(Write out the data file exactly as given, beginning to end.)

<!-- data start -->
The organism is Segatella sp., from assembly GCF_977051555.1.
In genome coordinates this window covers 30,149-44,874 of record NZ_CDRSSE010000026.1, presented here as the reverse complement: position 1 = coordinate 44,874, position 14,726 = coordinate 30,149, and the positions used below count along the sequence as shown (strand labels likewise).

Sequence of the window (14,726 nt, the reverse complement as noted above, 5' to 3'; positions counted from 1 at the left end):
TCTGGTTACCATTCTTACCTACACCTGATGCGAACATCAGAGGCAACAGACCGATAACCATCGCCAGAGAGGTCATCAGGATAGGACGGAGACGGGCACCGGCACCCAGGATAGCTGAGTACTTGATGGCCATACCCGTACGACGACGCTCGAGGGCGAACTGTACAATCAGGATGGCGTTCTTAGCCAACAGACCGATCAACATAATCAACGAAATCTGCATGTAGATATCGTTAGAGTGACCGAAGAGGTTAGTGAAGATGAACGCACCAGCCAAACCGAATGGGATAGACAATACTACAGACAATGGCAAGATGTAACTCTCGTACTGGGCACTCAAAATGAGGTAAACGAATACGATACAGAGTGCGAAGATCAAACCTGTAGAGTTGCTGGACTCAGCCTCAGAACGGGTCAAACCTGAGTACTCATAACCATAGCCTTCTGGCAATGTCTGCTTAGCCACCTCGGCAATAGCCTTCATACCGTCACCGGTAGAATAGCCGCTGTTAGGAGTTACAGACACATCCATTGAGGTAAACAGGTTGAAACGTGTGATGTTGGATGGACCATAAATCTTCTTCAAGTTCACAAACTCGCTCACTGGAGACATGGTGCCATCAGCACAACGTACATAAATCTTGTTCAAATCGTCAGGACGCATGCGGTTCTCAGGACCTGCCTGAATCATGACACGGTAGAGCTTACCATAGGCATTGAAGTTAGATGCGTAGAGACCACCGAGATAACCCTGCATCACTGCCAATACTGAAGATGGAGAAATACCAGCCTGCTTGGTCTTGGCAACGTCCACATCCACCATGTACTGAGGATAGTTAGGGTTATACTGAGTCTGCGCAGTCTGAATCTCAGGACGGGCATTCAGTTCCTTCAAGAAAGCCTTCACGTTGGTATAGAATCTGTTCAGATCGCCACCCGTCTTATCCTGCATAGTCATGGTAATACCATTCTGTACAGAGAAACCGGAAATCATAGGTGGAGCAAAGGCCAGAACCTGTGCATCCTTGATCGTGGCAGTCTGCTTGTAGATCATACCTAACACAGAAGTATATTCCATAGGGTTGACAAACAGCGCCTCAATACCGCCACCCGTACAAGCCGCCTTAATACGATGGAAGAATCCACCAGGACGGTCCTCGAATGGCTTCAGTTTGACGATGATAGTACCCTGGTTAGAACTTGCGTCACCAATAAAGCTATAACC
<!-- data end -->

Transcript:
The organism is Segatella sp., from assembly GCF_977051555.1.
In genome coordinates this window covers 30,149-44,874 of record NZ_CDRSSE010000026.1, presented here as the reverse complement: position 1 = coordinate 44,874, position 14,726 = coordinate 30,149, and the positions used below count along the sequence as shown (strand labels likewise).

Sequence of the window (14,726 nt, the reverse complement as noted above, 5' to 3'; positions counted from 1 at the left end):
TCTGGTTACCATTCTTACCTACACCTGATGCGAACATCAGAGGCAACAGACCGATAACCATCGCCAGAGAGGTCATCAGGATAGGACGGAGACGGGCACCGGCACCCAGGATAGCTGAGTACTTGATGGCCATACCCGTACGACGACGCTCGAGGGCGAACTGTACAATCAGGATGGCGTTCTTAGCCAACAGACCGATCAACATAATCAACGAAATCTGCATGTAGATATCGTTAGAGTGACCGAAGAGGTTAGTGAAGATGAACGCACCAGCCAAACCGAATGGGATAGACAATACTACAGACAATGGCAAGATGTAACTCTCGTACTGGGCACTCAAAATGAGGTAAACGAATACGATACAGAGTGCGAAGATCAAACCTGTAGAGTTGCTGGACTCAGCCTCAGAACGGGTCAAACCTGAGTACTCATAACCATAGCCTTCTGGCAATGTCTGCTTAGCCACCTCGGCAATAGCCTTCATACCGTCACCGGTAGAATAGCCGCTGTTAGGAGTTACAGACACATCCATTGAGGTAAACAGGTTGAAACGTGTGATGTTGGATGGACCATAAATCTTCTTCAAGTTCACAAACTCGCTCACTGGAGACATGGTGCCATCAGCACAACGTACATAAATCTTGTTCAAATCGTCAGGACGCATGCGGTTCTCAGGACCTGCCTGAATCATGACACGGTAGAGCTTACCATAGGCATTGAAGTTAGATGCGTAGAGACCACCGAGATAACCCTGCATCACTGCCAATACTGAAGATGGAGAAATACCAGCCTGCTTGGTCTTGGCAACGTCCACATCCACCATGTACTGAGGATAGTTAGGGTTATACTGAGTCTGCGCAGTCTGAATCTCAGGACGGGCATTCAGTTCCTTCAAGAAAGCCTTCACGTTGGTATAGAATCTGTTCAGATCGCCACCCGTCTTATCCTGCATAGTCATGGTAATACCATTCTGTACAGAGAAACCGGAAATCATAGGTGGAGCAAAGGCCAGAACCTGTGCATCCTTGATCGTGGCAGTCTGCTTGTAGATCATACCTAACACAGAAGTATATTCCATAGGGTTGACAAACAGCGCCTCAATACCGCCACCCGTACAAGCCGCCTTAATACGATGGAAGAATCCACCAGGACGGTCCTCGAATGGCTTCAGTTTGACGATGATAGTACCCTGGTTAGAACTTGCGTCACCAATAAAGCTATAACC